The characteristics of the enrolled patients are shown in Table 1. Lymph node metastasis was pathologically confirmed after surgery in 113 cases (35.5%) in the primary cohort (95 showed N1 metastasis and 69 showed N2 metastasis) and 44 cases (28.2%) in the validation cohort (29 showed N1 metastasis and 27 showed N2 metastasis). Four hundred and twenty (88.4%) patients underwent minimally invasive approach. The median age of the reviewed patients was 63 years (range, 34 to 81 years old) in primary cohort, and 68 years (range, 33 to 81 years old) in the validation cohort; 155 were male (48.7%) and 163 were female (51.3%) in primary cohort, 86 were male (55.1%) and 70 were female (44.9%) in validation cohort. Tumor location was confirmed by CT scan and bronchoscopy; central-type pulmonary carcinomas have a high rate of lymph node involvement with malignancy. The results of the univariate analysis indicate that the sex, age, grade, and CEA were associated with nodal metastasis in the primary cohort, the tumor location, tumor size, lymph node short-axis size, tumor SUVmax, and lymph node SUVmax were associated with nodal metastasis in both cohorts.
According to the results of our final analysis in primary cohort (Table 2), age (OR, 0.953; 95% CI, 0.921 to 0.988; P=0.008), tumor location (OR, 7.018; 95% CI, 2.687 to 18.330; P<0.001), histology (P=0.007), tumor SUVmax (OR, 1.126; 95% CI, 1.040 to 1.220; P=0.004), lymph node SUVmax (OR, 1.436; 95% CI, 1.201 to 1.718; P<0.001) are independent hazardous factors for lymph node metastasis in patients with NSCLC. Based on the log-likelihood ratio achieved via step-down selection, the CEA value also was entered into the final regression analysis. Age, tumor location, histology, tumor SUVmax, lymph node SUVmax, and CEA value were chosen to construct a nomogram to predict lymph node metastasis in patients with NSCLC (Figure 1). The area under the receiver operating characteristic curve was 0.858 (95% CI, 0.815 to 0.901) in the primary cohort and was 0.749 (95% CI, 0.660 to 0.838) in the validation cohort, indicating robust discrimination. The Hosmer-Lemeshow test showed good calibration capability (P=0.517 in the primary cohort, and P=0.642 in the validation cohort). The nomogram calibration curves for the probability of lymph node metastasis showed excellent concordance between the predicted and actual results (Figure 2). The decision curve showed that if the threshold probability of a patient is between 5% and 95%, using the nomogram to predict lymph node metastasis adds more benefit than either the treat-all or treat-none scheme (Figure 3).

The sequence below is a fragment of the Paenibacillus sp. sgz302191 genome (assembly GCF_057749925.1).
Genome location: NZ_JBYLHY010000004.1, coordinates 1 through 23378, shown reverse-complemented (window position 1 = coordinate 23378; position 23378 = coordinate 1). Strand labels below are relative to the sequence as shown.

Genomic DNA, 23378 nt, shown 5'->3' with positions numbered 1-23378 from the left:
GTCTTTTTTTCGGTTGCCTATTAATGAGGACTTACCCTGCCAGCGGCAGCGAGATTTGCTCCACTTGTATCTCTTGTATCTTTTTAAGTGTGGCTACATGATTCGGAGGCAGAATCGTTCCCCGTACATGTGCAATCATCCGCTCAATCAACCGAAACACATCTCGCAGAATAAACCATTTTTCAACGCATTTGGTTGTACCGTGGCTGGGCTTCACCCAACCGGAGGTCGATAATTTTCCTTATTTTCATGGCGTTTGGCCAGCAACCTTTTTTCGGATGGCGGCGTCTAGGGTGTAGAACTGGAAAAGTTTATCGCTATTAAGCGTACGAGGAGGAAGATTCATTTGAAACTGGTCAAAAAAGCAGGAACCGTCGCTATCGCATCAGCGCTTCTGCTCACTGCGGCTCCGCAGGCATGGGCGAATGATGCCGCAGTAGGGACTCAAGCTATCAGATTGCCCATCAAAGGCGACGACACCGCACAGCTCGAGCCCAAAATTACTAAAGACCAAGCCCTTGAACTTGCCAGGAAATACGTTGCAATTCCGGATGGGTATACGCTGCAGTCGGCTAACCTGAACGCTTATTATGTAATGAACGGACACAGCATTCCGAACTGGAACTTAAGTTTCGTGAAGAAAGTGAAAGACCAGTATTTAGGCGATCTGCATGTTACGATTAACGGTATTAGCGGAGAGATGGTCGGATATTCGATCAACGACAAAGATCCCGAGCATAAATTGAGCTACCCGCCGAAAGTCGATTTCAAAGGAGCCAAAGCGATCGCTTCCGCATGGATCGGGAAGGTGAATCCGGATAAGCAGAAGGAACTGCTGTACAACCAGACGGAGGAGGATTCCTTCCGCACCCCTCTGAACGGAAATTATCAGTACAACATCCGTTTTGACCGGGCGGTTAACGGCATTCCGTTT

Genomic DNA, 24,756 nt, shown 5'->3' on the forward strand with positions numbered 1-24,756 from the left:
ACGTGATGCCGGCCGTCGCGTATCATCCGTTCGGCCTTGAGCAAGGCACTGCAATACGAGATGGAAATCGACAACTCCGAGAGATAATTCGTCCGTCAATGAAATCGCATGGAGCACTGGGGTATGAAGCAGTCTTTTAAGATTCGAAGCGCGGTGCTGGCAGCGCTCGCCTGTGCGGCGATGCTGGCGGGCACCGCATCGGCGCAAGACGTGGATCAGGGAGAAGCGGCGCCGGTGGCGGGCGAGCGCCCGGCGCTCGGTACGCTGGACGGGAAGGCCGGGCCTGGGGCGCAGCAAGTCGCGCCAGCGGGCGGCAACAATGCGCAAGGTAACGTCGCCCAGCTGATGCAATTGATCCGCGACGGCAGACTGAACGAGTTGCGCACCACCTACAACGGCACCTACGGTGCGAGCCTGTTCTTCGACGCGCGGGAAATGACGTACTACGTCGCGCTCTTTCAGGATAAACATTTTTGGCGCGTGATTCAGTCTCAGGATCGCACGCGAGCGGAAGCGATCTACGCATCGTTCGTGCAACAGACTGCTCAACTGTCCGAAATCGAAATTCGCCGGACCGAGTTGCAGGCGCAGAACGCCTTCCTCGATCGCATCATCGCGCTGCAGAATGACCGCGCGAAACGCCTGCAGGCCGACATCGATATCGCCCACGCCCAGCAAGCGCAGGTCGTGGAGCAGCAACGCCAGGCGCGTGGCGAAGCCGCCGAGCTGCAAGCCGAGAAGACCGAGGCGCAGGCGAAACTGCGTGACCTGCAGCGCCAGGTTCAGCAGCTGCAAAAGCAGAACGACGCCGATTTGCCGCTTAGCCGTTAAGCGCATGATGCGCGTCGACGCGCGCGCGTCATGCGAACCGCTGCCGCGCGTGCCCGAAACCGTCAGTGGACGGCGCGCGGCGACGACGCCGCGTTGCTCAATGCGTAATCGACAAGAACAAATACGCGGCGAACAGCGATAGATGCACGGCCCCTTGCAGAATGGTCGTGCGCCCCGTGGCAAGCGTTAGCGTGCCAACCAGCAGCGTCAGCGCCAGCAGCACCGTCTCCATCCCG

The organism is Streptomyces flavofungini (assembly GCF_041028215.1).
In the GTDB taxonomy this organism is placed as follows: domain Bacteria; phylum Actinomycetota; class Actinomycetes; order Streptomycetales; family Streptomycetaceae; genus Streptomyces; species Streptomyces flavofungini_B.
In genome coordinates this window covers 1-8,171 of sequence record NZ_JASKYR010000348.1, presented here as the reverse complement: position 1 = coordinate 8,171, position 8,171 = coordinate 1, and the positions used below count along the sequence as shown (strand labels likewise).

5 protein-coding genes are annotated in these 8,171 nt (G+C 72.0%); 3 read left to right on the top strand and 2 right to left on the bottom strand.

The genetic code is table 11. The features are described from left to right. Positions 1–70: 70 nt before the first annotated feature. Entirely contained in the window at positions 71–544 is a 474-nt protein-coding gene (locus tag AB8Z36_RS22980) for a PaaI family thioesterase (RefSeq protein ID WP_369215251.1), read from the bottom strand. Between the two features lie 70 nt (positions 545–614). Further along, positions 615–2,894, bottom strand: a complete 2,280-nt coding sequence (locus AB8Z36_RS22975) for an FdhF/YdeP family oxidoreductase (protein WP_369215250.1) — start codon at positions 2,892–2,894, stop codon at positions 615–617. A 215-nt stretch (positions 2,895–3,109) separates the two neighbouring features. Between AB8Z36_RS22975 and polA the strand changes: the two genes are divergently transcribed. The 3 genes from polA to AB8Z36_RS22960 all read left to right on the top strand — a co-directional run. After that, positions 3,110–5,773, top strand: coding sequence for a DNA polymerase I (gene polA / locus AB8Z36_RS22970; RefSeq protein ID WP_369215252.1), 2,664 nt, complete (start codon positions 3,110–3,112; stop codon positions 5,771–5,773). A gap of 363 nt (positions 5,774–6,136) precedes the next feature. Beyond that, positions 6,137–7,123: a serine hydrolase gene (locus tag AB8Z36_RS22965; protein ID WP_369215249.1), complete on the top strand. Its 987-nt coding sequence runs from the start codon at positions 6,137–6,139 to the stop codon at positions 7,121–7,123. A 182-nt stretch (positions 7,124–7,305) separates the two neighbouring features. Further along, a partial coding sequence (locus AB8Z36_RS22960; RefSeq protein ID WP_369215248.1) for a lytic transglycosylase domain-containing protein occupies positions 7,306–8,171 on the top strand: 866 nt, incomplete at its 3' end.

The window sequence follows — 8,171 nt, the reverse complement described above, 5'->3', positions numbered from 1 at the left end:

In this retrospective study, we constructed and confirmed a nomogram to combine PET/CT results with clinical characteristics to predict the risk of nodal metastasis in patients with T1–2 NSCLC. We identified 6 factors that were predictive of lymph node metastasis: age, tumor location, histology, tumor SUVmax, lymph node SUVmax, and CEA value. Our nomogram proved that younger NSCLC patients with central lung adenocarcinoma cancer and higher tumor SUVmax, lymph node SUVmax and CEA values had a greater risk of nodal involvement with NSCLC.
Several models have been developed to predict nodal involvement with malignancy in NSCLC (8,9,15,16,19). However, only two prediction models have been established to estimate the pretest probability of N2 lymph nodes metastasis, and one model has been built to predict the lymph node involvement in patients with NSCLC based on PET/CT (9,15,16). We extracted key factors from the clinical data and preoperative common examination results to develop an effective procedure for the assessment of lymph node metastasis. In contrast with earlier models, age and CEA values were incorporated into our nomogram due to their significance as indicated by multivariable analysis.